Complex, sacred nature

One possible way to unify a big-history narrative is to use the theme of growing complexity in the universe. Stuart Kauffman studies complexity and self-organization; in particular, he believes that self-organization might play an important role in evolution, along with natural selection. He has recently written a book, Reinventing the Sacred, about his approach to moving away from a purely reductionist science and toward a science infused with meaning and even a sense of the sacred (a totally naturalistic sense, not a belief in a supernatural being). Kauffman talks about the book in this interview with Salon and has written an essay for that’s excerpted from the book.

In the Salon interview, Kauffman says that having a shared sense of the sacred in nature might give the emerging global culture something to converge on (to counteract what he describes as a natural retreat into fundamentalism on the part of some people). This reminded me a bit of what David Christian said about a big-history narrative serving as a secular creation story. However, while what Christian said really resonated for me, Kauffman takes the idea much further, into places I’m not entirely comfortable with. For one thing, Christian noted that he wanted to draw a line between religion and what he was talking about with regard to big history, whereas Kauffman seems to be blurring that sort of line. (And I really don’t know what to think about his idea, mentioned in passing in the Salon interview, that there might be some connection between quantum physics and consciousness.) Still, he makes some good points and some provocative points, and I think the book will definitely be worth reading. (Anyone already read it and have any comments on it?)


  1. Quantum forces leading to consciousness is one of those ideas that seems, on the face of it, quite wacky to me, but that a number of serious scientists and not merely New Age afficionados give some credence to.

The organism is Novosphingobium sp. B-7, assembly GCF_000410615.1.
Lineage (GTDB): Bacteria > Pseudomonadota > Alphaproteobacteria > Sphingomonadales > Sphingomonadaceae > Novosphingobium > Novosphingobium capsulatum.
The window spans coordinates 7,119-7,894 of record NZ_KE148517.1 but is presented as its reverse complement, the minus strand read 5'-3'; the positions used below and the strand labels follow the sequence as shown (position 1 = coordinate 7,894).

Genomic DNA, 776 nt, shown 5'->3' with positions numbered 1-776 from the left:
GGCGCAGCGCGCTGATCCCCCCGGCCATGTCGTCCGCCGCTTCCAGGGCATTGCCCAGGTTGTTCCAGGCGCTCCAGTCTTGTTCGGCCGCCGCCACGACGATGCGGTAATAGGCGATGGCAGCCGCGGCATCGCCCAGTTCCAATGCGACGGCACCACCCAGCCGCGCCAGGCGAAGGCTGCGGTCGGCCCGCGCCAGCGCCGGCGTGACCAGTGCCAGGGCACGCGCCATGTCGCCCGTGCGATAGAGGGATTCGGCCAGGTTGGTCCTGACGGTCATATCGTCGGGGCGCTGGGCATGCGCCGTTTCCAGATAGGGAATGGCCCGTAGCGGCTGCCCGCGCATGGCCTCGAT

I tend to agree with John Dewey that consciousness isn’t that big of a deal, compared to those who think it’s some big, inexplicable, mysterious and mystical thing. Rather, it’s simply a way we are able to direct focus and attention upon some of the things going on inside our heads in the same way as we can attend to things happening in the outside world.

    Then again, I’m not a scientist. I don’t even play one on TV.

  2. That’s pretty much my take on the idea of a connection between quantum physics and consciousness. My first reaction is that the only reason to link the two was that they were both supposedly mysterious in some sense, but on the other hand, there are some reputable scientists investigating the idea.

    I guess I’m not really a mysterian either; probably the most convincing person I’ve read on the subject is Daniel Dennett, who definitely doesn’t think there’s any big mystery involved.

    But then I’m not a scientist either. :)

  3. An appropriate quote from the movie “Jeremiah Johnson”:

    “These here is God’s finest scupturings! And there ain’t no laws for the brave ones! And there ain’t no asylums for the crazy ones! And there ain’t no churches, except for this right here! And there ain’t no priests excepting the birds. By God, I are a mountain man, and I’ll live ’til an arrow or a bullet finds me. And then I’ll leave my bones on this great map of the magnificent . . .”

    In Roderick Nash’s “Wilderness & the American Mind”, Nash suggests that, at least in the Western tradition, this view of nature as sacred is a peculiarly American invention, but the situation is of course confused by the linkage of this view with the mythology of the frontier.


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